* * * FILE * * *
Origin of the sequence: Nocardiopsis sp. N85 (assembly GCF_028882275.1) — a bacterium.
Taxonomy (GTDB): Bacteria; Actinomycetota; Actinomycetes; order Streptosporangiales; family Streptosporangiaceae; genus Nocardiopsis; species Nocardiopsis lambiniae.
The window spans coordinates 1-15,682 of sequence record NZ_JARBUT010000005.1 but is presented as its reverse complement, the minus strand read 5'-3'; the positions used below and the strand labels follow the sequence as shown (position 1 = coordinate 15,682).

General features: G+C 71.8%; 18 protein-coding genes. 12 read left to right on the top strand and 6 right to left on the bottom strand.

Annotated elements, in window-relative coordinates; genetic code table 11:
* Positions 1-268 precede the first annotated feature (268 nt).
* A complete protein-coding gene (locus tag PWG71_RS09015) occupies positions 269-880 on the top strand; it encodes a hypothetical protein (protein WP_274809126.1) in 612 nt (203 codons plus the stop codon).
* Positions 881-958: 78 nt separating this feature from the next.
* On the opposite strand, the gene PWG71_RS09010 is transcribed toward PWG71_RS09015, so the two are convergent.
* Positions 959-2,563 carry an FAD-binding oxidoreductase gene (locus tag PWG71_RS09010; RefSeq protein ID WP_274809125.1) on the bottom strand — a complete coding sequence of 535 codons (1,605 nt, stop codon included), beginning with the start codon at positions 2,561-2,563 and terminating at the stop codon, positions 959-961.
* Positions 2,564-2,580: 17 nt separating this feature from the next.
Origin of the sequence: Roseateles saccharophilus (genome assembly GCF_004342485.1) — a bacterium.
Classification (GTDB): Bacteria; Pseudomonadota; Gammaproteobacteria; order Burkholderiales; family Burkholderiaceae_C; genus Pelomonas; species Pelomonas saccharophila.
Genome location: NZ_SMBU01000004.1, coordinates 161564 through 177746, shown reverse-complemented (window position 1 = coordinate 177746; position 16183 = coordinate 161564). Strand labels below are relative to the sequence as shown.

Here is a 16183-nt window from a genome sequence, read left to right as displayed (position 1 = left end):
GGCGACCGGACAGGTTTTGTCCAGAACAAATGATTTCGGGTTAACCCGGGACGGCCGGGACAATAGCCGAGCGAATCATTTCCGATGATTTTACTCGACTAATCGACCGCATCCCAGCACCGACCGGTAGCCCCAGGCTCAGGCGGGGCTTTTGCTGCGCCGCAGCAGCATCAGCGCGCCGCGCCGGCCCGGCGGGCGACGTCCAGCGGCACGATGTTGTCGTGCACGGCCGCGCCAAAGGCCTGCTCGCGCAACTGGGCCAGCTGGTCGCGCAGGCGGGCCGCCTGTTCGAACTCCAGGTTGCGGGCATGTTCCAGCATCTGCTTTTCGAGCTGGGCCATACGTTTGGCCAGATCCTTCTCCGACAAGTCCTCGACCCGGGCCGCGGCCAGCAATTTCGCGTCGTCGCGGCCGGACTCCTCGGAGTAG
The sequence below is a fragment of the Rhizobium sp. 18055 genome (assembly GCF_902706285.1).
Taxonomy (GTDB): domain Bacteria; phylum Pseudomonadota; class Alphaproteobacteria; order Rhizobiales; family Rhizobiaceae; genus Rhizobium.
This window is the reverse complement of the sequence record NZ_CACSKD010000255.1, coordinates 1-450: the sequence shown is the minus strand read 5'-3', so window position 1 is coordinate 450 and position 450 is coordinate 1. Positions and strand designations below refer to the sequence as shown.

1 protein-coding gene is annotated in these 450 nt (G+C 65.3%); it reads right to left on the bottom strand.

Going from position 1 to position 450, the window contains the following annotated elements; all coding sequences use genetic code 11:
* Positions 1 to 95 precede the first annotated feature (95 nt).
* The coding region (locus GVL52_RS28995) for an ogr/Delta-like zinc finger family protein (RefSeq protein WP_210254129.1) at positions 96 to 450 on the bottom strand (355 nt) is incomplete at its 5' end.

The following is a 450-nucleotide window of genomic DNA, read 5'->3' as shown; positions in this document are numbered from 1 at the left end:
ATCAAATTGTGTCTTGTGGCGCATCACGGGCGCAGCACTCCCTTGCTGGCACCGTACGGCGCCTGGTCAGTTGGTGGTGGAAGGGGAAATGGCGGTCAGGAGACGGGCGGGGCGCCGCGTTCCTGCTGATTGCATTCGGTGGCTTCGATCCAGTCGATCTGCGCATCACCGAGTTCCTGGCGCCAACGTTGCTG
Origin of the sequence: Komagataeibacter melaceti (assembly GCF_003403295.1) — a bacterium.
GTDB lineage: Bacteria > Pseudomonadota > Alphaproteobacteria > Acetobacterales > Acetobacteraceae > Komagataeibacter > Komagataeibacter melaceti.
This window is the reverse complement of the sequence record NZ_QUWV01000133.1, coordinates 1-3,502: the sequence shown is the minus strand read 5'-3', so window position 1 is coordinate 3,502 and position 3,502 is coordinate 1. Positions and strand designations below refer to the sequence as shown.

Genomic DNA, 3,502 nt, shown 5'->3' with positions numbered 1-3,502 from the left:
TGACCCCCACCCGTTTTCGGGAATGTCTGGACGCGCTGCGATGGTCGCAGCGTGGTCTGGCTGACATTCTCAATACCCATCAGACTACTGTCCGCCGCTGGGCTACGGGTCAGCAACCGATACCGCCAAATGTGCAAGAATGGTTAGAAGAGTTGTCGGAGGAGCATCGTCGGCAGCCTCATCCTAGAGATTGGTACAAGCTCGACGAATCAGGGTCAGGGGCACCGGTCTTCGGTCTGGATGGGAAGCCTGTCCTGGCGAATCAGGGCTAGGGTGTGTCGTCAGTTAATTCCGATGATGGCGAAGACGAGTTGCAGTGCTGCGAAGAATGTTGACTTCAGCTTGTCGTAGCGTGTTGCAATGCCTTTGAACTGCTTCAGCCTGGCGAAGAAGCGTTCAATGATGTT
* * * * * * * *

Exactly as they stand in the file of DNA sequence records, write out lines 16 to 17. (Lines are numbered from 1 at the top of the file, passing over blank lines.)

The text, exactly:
GGCGACCGGACAGGTTTTGTCCAGAACAAATGATTTCGGGTTAACCCGGGACGGCCGGGACAATAGCCGAGCGAATCATTTCCGATGATTTTACTCGACTAATCGACCGCATCCCAGCACCGACCGGTAGCCCCAGGCTCAGGCGGGGCTTTTGCTGCGCCGCAGCAGCATCAGCGCGCCGCGCCGGCCCGGCGGGCGACGTCCAGCGGCACGATGTTGTCGTGCACGGCCGCGCCAAAGGCCTGCTCGCGCAACTGGGCCAGCTGGTCGCGCAGGCGGGCCGCCTGTTCGAACTCCAGGTTGCGGGCATGTTCCAGCATCTGCTTTTCGAGCTGGGCCATACGTTTGGCCAGATCCTTCTCCGACAAGTCCTCGACCCGGGCCGCGGCCAGCAATTTCGCGTCGTCGCGGCCGGACTCCTCGGAGTAG
The sequence below is a fragment of the Rhizobium sp. 18055 genome (assembly GCF_902706285.1).